The mayors of a handful of Fox Valley cities and Green Bay have written a letter to the federal government expressing support for an Amtrak railroad route from Milwaukee to Green Bay.
Hopes for the project ride on funds for passenger rail expansion under the Bipartisan Infrastructure Law, which President Joe Biden signed 14 months ago.
City leaders wrote in a letter filed Dec. 15 to the Federal Railroad Administration to incorporate Green Bay and the Fox Valley region in the Corridor Identification and Development Program and added the new route would build on the currently existing Amtrak Hiawatha Line between Milwaukee and Chicago. Signing the letter were mayors from Appleton, Green Bay, Kaukauna, Menasha, Neenah, Oshkosh and Fond du Lac.
“A Green Bay-Milwaukee-Chicago Amtrak service would create new connections between major metropolitan cities, medium-sized cities, and colleges and universities,” the letter said. “Students, their families, faculty, and staff will be able to take advantage of frequent Amtrak service to avoid traffic between destinations and to enjoy greater productivity or relaxation while they travel.”
An extension to the Hiawatha line would serve seven communities and increase mobility options between Milwaukee, the state’s largest city, and Fox Valley, the third largest metropolitan area, city leaders added.
It would take a passenger train 4 hours, 20 minutes to cross the entire Chicago-Milwaukee-Green Bay Amtrak route, a report from Amtrak showed. In another Amtrak “vision,” the company would set up stations in Fond du Lac, Oshkosh, Appleton and Green Bay.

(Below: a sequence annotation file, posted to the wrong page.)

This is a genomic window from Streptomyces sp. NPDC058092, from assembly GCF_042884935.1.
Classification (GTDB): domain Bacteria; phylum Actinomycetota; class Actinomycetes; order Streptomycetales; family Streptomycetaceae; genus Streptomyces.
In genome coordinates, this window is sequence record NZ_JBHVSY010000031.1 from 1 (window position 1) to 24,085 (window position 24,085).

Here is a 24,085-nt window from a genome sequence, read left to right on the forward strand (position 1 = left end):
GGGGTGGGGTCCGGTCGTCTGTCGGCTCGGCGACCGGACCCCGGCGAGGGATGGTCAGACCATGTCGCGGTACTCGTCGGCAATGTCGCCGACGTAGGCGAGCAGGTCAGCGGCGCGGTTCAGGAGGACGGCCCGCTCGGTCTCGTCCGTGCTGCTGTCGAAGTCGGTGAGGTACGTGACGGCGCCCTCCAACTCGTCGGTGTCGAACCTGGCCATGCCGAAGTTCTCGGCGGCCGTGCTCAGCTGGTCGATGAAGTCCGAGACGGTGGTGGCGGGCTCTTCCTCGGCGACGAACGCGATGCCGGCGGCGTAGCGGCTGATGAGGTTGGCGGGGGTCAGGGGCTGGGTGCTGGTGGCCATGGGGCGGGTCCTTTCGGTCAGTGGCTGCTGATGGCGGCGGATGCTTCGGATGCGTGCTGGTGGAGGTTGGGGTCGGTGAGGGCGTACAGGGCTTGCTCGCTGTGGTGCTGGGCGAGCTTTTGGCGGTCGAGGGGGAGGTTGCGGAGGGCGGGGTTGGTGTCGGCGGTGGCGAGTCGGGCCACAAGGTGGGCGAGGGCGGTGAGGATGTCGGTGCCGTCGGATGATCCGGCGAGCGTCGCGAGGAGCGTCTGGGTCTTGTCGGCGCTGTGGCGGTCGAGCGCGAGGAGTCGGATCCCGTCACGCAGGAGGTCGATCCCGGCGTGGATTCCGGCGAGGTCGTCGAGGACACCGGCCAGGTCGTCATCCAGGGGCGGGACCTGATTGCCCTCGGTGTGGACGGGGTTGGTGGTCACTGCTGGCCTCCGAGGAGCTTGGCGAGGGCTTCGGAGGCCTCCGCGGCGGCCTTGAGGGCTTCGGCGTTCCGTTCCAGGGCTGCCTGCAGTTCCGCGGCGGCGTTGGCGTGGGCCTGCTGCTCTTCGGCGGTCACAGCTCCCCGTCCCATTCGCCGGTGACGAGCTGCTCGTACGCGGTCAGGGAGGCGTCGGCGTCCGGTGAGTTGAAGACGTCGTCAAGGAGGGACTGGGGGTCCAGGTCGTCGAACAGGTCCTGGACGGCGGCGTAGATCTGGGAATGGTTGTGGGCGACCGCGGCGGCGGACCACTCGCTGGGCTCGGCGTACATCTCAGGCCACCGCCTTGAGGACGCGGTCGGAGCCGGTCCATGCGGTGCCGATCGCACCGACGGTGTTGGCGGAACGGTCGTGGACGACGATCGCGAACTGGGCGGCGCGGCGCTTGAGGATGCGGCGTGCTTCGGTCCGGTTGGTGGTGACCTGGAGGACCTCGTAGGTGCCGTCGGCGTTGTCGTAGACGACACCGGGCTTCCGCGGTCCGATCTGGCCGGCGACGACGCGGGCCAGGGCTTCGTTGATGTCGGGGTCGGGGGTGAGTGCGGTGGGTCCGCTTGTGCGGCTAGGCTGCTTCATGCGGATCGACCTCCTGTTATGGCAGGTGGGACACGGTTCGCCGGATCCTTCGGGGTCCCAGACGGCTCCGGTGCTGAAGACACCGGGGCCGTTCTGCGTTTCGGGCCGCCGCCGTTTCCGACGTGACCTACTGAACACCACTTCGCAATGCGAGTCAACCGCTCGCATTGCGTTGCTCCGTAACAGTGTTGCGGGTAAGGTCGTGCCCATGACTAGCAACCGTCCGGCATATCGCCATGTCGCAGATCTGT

Adding to the rail network would address traffic congestion and transportation inequity, Amtrak said. In Milwaukee, traffic deaths surged in 2020 despite less people driving during the pandemic.
Meanwhile, the average Chicago resident spent 145 hours in traffic and spent over $2,000 on gas in 2019, a report by INRIX showed. Green Bay officials pushed for the South Bridge Connector Project in De Pere to manage traffic congestion, but costs are between $35 million and $45 million, landing beyond Brown County’s forecasted budget, The Press Times reported.
The federal government established the corridor identification program with the signing of BIL, and the law includes $66 billion in additional rail funding. The money would bring rail service to areas outside the northeast and Mid-Atlantic, the White House said in a statement.